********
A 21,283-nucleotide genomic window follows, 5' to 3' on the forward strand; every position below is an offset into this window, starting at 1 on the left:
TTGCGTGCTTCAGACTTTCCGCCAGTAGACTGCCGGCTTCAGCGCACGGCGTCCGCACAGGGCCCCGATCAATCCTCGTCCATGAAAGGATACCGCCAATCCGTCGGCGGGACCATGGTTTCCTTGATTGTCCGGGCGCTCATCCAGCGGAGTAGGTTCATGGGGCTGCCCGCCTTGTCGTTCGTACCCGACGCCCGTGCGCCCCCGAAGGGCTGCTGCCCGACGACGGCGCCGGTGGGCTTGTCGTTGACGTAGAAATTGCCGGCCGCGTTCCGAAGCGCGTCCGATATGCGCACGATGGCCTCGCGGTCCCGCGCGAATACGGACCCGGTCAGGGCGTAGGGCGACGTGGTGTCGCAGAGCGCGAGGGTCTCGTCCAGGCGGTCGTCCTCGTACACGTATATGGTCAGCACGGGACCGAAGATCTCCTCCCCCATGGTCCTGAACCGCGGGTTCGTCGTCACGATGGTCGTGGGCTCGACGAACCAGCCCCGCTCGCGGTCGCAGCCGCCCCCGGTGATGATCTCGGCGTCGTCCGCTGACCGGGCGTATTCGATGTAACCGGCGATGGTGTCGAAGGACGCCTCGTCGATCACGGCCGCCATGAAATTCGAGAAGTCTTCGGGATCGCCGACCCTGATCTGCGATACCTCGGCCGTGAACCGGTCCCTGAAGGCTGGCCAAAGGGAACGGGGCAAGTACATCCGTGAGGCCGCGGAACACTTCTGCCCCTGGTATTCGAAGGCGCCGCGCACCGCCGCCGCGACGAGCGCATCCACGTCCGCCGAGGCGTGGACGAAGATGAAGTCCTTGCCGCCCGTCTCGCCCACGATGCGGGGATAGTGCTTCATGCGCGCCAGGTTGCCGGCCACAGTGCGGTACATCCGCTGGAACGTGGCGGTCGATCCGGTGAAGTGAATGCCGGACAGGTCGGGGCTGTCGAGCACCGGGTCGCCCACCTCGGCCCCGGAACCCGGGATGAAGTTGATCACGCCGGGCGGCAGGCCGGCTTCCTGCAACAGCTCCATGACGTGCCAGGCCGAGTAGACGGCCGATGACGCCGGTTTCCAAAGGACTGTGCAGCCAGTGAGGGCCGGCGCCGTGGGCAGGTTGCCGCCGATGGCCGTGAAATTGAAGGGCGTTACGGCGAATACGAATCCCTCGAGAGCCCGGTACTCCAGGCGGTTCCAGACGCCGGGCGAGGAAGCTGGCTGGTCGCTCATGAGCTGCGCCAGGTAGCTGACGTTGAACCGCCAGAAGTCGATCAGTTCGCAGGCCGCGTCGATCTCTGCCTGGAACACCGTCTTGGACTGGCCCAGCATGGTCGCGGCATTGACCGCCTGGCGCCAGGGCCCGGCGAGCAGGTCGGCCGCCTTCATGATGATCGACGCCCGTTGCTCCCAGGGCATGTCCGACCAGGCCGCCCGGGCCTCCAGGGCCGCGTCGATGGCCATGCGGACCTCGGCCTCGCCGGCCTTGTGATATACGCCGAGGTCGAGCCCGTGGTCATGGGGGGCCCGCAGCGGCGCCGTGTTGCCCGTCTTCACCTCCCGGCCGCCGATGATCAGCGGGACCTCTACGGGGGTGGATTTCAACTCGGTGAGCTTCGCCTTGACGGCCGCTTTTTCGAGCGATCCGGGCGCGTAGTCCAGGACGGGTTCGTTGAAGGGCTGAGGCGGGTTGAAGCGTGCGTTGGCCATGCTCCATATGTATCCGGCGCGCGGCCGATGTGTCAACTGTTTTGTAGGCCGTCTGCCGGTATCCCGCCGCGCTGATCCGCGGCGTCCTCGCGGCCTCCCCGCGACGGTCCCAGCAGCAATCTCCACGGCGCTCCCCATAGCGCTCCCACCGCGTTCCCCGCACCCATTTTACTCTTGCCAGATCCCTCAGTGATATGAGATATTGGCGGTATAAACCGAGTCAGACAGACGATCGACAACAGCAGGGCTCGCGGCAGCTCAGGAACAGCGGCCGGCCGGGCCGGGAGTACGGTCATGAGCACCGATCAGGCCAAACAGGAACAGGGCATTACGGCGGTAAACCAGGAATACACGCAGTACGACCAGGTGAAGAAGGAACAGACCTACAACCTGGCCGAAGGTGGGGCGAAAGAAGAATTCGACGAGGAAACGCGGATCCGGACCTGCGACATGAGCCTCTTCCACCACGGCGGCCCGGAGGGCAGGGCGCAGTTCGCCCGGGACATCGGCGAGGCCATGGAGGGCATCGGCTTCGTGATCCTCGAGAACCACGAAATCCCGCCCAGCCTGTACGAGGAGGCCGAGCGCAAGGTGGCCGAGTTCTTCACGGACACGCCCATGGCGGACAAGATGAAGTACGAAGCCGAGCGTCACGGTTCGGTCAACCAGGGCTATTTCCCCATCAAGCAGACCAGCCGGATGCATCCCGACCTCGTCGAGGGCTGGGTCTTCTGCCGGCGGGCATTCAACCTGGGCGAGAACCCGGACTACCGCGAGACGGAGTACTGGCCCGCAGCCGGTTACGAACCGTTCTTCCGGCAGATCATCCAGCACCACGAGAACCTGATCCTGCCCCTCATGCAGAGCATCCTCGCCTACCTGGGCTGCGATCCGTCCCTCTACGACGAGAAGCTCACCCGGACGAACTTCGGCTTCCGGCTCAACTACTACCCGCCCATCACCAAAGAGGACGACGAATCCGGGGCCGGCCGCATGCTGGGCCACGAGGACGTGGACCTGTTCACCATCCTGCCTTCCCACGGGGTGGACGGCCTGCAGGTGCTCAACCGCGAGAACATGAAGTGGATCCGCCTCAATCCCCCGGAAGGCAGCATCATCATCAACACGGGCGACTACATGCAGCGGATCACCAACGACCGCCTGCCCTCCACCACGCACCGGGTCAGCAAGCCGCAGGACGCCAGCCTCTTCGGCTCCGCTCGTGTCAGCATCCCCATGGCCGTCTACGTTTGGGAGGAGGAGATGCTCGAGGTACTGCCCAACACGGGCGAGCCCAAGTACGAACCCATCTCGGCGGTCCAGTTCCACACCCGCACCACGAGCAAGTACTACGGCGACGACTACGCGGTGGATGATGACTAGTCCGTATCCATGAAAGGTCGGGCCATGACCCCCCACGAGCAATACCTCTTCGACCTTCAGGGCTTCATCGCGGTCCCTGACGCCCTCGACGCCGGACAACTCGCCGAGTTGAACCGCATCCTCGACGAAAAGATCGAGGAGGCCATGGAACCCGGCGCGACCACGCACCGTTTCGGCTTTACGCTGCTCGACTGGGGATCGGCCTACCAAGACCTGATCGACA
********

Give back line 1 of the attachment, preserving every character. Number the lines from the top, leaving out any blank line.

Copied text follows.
A 21,283-nucleotide genomic window follows, 5' to 3' on the forward strand; every position below is an offset into this window, starting at 1 on the left: